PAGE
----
Songs for the Struggling Artist

Why I still give a shit what they do on Broadway
October 30, 2012, 12:00 am
Filed under: art, business, theatre | Tags: , , ,

I know it’s commercial. I know it’s market driven. I know that the handful of people that produce the majority of shows are a handful of lunatics. I know that the process that Broadway shows go through to make it to the stage is so antithetical to art that it’s a miracle that anything of value ever makes it to the stage at all. I know there’s no overarching body watching over what happens there and the themes are no one’s responsibility. And I still give a shit.
Here’s why:

Our entire theatre culture is aimed at Broadway. We are built to look toward Broadway as the ultimate goal of all that we do. This is partly to do with tradition, in that it has always been thus and partly to do with the fact that there is nowhere else to look if you’re looking for the top of the theatre mountain. We don’t have a national theatre. And as Americans we can’t help but look up. Our culture is aspirational. The American Dream is built on climbing a mountain and Broadway is the only mountain we have.

One could argue that regional theatres were set up as a way to create other more local, community appropriate, non-profit mountains. They were set up to do this. But they don’t. Not most of them. Not anymore.

Regional theatres are now the stepping stones to Broadway: the old out of town try-outs of yore, but sneakier. Shows are sent through the regional system by Broadway producers with enhancement deals. A Broadway producer with an interest in a show will bring it to a regional theatre, along with a whole lot of cash, and suggest that they produce it. If Broadway is the factory, the regionals are the parts manufacturers, getting things ready for the assembly.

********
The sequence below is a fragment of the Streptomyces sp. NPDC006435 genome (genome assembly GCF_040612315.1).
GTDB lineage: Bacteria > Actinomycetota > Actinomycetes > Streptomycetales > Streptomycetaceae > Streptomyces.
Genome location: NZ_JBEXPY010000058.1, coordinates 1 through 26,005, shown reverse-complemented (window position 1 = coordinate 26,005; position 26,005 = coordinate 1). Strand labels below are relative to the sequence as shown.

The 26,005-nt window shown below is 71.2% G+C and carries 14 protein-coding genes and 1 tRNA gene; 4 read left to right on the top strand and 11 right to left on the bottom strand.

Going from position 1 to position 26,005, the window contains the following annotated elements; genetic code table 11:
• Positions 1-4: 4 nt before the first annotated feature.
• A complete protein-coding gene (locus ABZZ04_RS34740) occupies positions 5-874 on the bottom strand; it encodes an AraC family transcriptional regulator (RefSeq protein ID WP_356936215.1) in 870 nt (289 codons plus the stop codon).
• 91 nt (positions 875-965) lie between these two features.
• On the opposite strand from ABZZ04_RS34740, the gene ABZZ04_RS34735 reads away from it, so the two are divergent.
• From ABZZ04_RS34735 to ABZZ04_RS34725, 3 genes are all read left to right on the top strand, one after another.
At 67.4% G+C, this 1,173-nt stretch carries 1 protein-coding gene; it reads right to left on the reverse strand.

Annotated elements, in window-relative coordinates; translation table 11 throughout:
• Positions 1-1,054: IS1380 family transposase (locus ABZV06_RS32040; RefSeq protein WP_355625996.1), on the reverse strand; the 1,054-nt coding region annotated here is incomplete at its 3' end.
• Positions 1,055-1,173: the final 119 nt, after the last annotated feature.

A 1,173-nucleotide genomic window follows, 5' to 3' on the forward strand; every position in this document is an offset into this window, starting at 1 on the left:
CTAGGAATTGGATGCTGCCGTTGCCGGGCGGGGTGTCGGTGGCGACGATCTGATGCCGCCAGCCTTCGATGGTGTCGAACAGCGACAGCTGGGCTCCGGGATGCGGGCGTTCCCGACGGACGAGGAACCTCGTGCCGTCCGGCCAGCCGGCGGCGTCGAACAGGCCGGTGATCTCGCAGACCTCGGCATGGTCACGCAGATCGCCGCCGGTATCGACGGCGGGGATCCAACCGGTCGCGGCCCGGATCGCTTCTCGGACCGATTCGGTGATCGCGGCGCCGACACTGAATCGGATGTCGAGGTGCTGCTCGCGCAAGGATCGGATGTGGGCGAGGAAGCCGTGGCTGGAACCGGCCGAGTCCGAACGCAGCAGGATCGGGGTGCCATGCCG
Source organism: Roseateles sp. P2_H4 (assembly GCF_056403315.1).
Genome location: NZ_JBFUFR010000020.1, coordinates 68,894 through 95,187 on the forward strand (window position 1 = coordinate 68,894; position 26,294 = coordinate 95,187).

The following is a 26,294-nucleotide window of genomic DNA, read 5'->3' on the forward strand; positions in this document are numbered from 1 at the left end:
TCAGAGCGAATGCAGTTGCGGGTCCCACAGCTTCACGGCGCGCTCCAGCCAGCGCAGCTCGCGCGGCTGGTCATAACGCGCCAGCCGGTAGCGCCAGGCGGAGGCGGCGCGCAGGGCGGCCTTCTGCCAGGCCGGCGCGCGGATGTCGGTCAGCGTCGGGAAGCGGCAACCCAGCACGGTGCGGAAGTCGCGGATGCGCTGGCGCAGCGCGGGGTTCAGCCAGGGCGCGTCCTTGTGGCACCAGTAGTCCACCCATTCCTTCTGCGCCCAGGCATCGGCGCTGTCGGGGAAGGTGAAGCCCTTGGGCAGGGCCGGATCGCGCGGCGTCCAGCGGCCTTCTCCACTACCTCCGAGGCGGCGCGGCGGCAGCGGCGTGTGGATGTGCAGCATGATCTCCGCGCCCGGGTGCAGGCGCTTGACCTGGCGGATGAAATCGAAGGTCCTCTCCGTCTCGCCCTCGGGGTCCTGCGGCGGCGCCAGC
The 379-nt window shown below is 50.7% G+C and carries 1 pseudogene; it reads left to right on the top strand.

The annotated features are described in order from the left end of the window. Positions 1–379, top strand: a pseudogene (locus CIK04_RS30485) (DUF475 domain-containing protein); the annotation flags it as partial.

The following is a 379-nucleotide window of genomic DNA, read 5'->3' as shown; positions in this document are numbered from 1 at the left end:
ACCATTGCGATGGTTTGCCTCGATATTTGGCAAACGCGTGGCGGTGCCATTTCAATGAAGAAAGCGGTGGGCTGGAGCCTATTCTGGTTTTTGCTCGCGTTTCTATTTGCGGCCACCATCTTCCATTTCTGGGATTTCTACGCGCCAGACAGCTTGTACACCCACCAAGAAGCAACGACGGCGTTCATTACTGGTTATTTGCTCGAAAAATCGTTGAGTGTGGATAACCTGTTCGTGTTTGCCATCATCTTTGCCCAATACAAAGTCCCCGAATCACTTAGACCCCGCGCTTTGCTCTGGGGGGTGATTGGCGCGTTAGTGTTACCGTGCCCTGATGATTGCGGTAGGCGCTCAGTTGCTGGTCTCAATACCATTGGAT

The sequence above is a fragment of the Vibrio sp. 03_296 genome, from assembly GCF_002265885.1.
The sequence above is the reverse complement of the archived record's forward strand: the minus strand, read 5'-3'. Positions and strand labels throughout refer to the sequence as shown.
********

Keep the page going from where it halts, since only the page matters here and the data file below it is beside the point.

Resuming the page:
Broadway is the ultimate expression of the theatre culture, if not in the theatre makers minds, then in the minds of the general public. Introduce me to a practitioner of theatre and I’ll introduce you to someone who has heard, “Can’t wait to see you on Broadway someday!” – to their delight, if that’s where they want to go or their horror if it’s not. As far as many Americans are concerned, the only theatre that exists is Broadway and the only value our work will ever have for them is when it “makes it” there.

The average American believes that Broadway represents the best that American theatre has to offer. He perhaps imagines that some invisible committee has looked at all the theatre in the land and decided what is the best, most worthy of the resources available. When he sees something that he doesn’t much care for, he might assume that he just doesn’t much care of theatre in general, since he assumes that what is on Broadway represents the best of the litter. The average American believes in a meritocracy of theatre, that the cream rises to the top and that top is Broadway. Those of us IN the theatre recognize that this not only ain’t necessarily so but is sometimes entirely the opposite. But even then it takes a good long time and a lot of exposure to shake this belief.

Broadway is a little bit like the USA TV network. Occasionally, it will make a sort of interesting piece of work like Monk or Burn Notice or something (I haven’t actually seen these shows, I’m just going on hearsay) but mostly it produces re-runs or takes mediocre ideas, irons out the interesting unusual bits and throws a lot of money into polishing and marketing up the turd.

So I give a shit what they do there on Broadway because it represents what the rest of the world thinks about American theatre in general. And what happens on Broadway trickles back down the theatre pipeline as well as effecting things on the way up. Work that made it to Broadway will next be seen at the regional theatres – the ones that didn’t get a shot at the thing on the way up. From there, it will make its way to community theatre, then universities and schools. What happens on Broadway dominates both sides of the mountain it sits upon – so when commercial producers make work that is sexist or racist or just dumb – that pollutes the entire American Theatre Pool. And I’m a little bit tired of that pool being so full of shit.


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